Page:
Monday, August 8, 2011

Fletcher (Almost) Completely Free

by NiNY

With the weekend news that Wild GM Chuck Fletcher had traded James Sheppard to (you guessed it) San Jose for a 3rd round pick, I immediately thought about Doug Risebrough.

More specifically, the job Riser did (or didn't do, as the case may be) in setting up the team that Fletcher inherited.

There was the lack of top-end scoring amid the murder of third and fourth-line muckers at forward. There was a fairly solid defense, anchored by Kim Johnsson, Brent Burns and Nick Schultz (with a little Marek Zidlicky thrown in for offense). There was Nik Backstrom and Josh Harding in goal.

Down in Houston there was.... well there just wasn't a hell of a lot. At least not a lot that projected to fill the more-gaping holes (e.g. top end scoring talent) already in the roster.

It couldn't have been a pretty sight to Fletcher, but, as it was his first kick at the NHL can as GM, he bucked up and stiff-upper-lipped it.

To be fair, Fletcher has made some knee-jerk moves that didn't really work out so well. Divesting 2nd round picks for the likes of Chuck Kobasew jumps immediately to mind. And, at first, he was not immune to the intoxicating powers of free agency, as the over-payment of Eric Nystrom indicates.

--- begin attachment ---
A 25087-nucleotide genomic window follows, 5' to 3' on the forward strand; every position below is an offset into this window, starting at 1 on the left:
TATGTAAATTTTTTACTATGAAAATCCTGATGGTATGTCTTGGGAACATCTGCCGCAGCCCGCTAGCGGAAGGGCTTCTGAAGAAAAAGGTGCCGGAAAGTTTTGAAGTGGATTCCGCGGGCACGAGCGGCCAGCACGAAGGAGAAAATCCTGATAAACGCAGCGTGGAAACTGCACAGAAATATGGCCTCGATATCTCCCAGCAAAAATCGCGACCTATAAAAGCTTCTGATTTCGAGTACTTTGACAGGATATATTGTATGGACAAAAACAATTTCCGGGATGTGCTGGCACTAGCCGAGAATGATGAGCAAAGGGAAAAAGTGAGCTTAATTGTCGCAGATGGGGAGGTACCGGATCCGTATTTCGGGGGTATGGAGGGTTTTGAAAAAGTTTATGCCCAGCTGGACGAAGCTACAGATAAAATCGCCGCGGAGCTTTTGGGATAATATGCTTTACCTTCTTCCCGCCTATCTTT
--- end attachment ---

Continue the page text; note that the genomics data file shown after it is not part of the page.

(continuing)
But even in Fletcher's early days there were signs that he isn't the same man that Riser is. Scoffing at the Rangers ridiculous offer for Derek Boogaard (RIP) was one such sign. Dealing with the impending Mikko Koivu contract issue well in advance of the danger zone (and eons before Riser would have) was another one.

And this summer he's come full-around to the realization that it's impossible to play for today and build for the future simultaneously. He has moved to address the lack of high-end offensive talent dramatically (albeit with youth) the past two off-seasons. He has been willing to admit mistakes and move to correct them. He has been pro-active. He has been crafty. He has not come out and chastised the fans for harboring unrealistic expectations.

And now, after shedding Sheppard, Fletcher is nearly free of the chains of Riser's failures that have imprisoned him since he started.

No, there isn't a Pittsburgh-like amount of top-end talent on the NHL roster yet. But, trading Andrew Brunette (respect) and Antti Miettinen (dos vydanya) for some combination of PM Bouchard, Devin Setoguchi and Dany Heatley is a major upgrade (on paper, anyway).

Riser's lack of first round success in harvesting top-end talent will likely be his longest-lasting blight on the franchise. But the kids are coming - and they look pretty good. Is there a chance a Jonas Brodin turns into a Cam Barker? Sure there is - you never really know at the draft. Is there a chance a Mikael Granlund turns into an Alexandre Daigle? Yes; same reasoning.

So we reserve final judgment until it's prudent to judge. But Fletcher has bought himself the one thing that Riser ultimately ran out of: patience from the fans. Which, given what we went through leading up to the end of Riser's tenure, was not something many of us were going to be willing to sell very cheaply, regardless of who replaced Riser.

But, for now, I'm calling it: the stink of Doug Risebrough is all-but dissipated from the Wild. And a new day, with new expecations, starts now.

It's your team, Chuck.

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